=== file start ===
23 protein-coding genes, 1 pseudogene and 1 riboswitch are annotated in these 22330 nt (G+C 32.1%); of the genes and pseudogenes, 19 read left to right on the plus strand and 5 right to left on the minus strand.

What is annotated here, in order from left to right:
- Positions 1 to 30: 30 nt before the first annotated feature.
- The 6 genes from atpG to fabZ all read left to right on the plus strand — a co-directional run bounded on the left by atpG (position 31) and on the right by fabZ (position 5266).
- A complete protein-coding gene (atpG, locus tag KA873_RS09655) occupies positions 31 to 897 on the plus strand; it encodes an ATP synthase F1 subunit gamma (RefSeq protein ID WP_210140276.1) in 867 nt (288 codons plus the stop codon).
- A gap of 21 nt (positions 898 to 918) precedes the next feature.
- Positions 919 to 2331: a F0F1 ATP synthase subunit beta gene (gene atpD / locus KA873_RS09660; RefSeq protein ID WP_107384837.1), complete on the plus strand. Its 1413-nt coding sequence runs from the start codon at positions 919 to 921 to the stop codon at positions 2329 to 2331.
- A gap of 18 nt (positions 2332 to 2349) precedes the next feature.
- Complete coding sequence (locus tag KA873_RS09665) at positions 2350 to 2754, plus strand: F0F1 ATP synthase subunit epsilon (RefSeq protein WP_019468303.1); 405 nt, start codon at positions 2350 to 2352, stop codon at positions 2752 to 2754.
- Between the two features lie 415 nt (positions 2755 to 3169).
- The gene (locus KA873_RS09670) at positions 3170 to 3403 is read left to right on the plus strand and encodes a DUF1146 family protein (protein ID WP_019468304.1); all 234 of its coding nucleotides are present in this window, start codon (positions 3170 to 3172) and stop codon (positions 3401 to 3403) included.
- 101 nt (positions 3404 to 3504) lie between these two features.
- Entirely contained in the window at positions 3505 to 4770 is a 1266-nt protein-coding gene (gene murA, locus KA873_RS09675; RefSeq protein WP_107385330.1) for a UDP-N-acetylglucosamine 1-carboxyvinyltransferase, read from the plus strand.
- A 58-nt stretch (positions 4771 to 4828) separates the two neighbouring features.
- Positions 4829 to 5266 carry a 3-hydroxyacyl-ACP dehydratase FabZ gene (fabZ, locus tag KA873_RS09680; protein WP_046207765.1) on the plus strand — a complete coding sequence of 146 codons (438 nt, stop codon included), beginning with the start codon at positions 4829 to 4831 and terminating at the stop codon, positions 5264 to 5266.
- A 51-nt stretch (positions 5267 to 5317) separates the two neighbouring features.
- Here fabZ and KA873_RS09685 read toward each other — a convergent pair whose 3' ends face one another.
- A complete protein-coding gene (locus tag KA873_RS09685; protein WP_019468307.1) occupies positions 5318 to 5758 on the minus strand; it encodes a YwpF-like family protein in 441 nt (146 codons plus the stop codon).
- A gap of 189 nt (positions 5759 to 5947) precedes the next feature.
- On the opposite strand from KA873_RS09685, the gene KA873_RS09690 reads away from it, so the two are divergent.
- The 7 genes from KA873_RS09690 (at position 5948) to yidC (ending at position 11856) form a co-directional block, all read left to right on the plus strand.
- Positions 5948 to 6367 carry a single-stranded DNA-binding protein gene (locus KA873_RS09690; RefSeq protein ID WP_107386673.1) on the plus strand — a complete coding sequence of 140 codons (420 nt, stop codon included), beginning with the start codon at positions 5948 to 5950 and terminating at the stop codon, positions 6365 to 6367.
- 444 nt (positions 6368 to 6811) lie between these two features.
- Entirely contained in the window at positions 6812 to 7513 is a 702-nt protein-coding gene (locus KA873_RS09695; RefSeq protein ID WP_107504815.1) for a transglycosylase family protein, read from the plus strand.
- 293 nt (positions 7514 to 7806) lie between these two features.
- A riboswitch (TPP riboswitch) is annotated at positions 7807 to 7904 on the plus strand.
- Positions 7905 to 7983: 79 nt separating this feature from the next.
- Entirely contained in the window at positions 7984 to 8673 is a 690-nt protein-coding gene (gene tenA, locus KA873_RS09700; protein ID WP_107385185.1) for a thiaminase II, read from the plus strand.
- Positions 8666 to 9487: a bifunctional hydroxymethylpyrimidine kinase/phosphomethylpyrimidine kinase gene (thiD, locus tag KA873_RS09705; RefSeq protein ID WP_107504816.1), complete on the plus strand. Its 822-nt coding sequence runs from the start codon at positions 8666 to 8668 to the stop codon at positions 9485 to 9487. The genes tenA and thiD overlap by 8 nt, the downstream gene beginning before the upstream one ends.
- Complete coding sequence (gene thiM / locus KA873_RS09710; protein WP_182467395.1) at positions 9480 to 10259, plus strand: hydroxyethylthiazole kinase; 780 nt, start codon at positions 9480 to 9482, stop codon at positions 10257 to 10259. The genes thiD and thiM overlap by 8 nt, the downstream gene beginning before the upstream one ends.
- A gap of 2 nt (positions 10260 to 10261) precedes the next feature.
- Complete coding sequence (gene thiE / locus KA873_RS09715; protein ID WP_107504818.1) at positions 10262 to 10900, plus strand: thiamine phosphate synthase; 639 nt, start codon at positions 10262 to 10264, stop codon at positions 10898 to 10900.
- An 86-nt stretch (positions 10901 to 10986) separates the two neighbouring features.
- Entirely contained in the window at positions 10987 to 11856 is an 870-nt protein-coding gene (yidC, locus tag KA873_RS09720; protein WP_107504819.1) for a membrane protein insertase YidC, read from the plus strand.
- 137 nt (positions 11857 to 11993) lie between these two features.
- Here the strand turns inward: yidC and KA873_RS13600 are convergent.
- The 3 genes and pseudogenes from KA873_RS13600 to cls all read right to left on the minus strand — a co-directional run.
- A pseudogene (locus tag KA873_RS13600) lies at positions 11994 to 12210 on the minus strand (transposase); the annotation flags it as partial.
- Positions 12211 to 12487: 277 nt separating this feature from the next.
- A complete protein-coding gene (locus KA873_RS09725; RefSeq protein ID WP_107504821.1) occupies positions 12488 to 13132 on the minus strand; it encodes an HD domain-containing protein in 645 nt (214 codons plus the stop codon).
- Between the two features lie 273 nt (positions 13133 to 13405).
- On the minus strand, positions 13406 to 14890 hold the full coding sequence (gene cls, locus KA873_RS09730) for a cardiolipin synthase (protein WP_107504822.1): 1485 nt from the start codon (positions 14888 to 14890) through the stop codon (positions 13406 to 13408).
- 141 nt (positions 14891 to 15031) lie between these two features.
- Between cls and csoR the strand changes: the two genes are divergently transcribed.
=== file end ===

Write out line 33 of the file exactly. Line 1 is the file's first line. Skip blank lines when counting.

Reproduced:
- An 86-nt stretch (positions 10901 to 10986) separates the two neighbouring features.